Trains can move large quantities of goods from terminal to terminal with lower labor costs per item then trucks. Trucks face lower costs for repair and maintenance of roadways. Shippers must ultimately pay various transportation company costs. Shippers generally pay the full cost of railroad maintenance because railroads rely almost totally upon freight shipments for revenue. Buses and individually owned passenger cars pay a portion of the user taxes that finance highway maintenance thus reducing such costs for those who ship goods by truck.

     State and local governments often levy general revenue taxes on privately owned railroad tracks. Trucks use government owned highways that have no tax liabilities. In many communities, taxes assessed on railroad property help finance maintenance of local streets.

     Reliance on trucks instead of trains for transportation allows more control over costs. A company can choose to operate its own trucks, but not its own trains. A company does not have to pay the administrative costs(including advertising) of another company hired to transport goods or worry about some other company raising the price of transporting goods. Relying on trucks means greater competition for a shipper's business because several companies and individual truck owner/operators may serve a given route. Many routes are served by only one railroad company.

     Politicians occasionally talk about running government like a business. However, few of them really look at a nation and its government like an economic enterprise.

     Individual businesses think of capital goods as items like office buildings or manufacturing equipment. For a nation, capital goods include items like transportation systems and waste disposal systems. Many facilities like public highways can only be provided by government.

     Businesses generate revenue through the sale of goods and services. Profit depends on receiving revenue that exceeds expenses.

     Government revenue depends on tax collections. Spending programs that generate increases in tax collections exceeding the cost of the program can be described as profitable. The Interstate Highway program has been one of the few federal programs that have probably generated a profit during the last 30 years(the space program is another).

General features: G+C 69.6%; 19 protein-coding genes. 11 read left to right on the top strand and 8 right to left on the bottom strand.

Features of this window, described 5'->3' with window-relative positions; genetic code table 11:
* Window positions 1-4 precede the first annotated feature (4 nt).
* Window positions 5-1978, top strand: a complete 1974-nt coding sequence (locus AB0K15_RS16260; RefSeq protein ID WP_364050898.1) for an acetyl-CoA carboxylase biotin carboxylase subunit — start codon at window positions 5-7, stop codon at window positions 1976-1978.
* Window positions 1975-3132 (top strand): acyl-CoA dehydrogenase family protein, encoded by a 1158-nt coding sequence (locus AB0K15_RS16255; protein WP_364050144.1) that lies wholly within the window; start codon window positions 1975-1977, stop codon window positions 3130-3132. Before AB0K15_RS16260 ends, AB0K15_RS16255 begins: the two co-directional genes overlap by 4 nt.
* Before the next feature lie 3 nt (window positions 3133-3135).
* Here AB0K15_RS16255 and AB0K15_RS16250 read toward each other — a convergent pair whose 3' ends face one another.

Fuel tax revenues have increased because Interstates facilitate intercity commerce. General tax revenue increases have included the following tax sources:

     construction workers pay and construction company profits;

     individual pay and company profits for those supplying construction workers with food, housing, and other goods and services;

     taxes on those servicing the increased traffic generated by the freeway, including construction of service facilities;

     taxes generated by new construction in communities along Interstate routes;

     improved profits and payroll increases, including higher pay and new employees, of companies using Interstates to improve productivity and sales;

     new jobs and businesses made possible by the ability to use Interstate highways for reliable transportation;

     and increased jobs and growth of existing non-highway related businesses in communities along Interstate routes.

     Interstates reduce the cost of shipping goods by highway. Vehicles using Interstates can travel at a constant speed from one city to another. Truck drivers can be more productive because they don't have to waste time waiting for traffic lights or slow traffic. A vehicle traveling at a constant speed uses less fuel, produces less pollution, and experiences less wear and tear on its engine, brakes, transmission, and tires.

     Accident rates along highway routes have declined substantially when the route has been upgraded from 2-lanes to Interstate standards. Accidents increase business costs by increasing insurance and other accident related costs and through the lost time for recovery, repairs, or replacement of employees and vehicles.

     Interstates provide a more reliable means of transportation, especially for distances of only 100 to 200 miles. A company can guarantee shipment of goods at a specific time on the same day. This capability can be particularly important for companies that supply replacement parts or that serve companies wishing to receive product components as needed rather than having to invest money in maintaining a large inventory.

     Unfortunately for many communities and businesses the Interstate system only serves part of the country. Some parallel Interstate routes are hundreds of miles apart. Even in heavily populated New York, I-81 and I-87 are over 100 miles apart.

     Communities in the gaps between Interstates are losing population because few companies will locate new facilities in areas far away from Interstates. This decline hurts businesses in larger cities that provide goods and services to the declining communities. The lack of opportunities in the gaps forces people to move to larger cities forcing local housing costs up and swelling the ranks of the unemployed.

     Filling in the gaps between existing Interstates would spur economic growth in smaller communities whose residents and businesses would then purchase goods and services from larger cities.

     Last year Congress approved funds for a feasibility study of a proposed extension of I-66 that would run through Kentucky and southern Missouri and end in San Luis Obispo, California. Other routes are needed.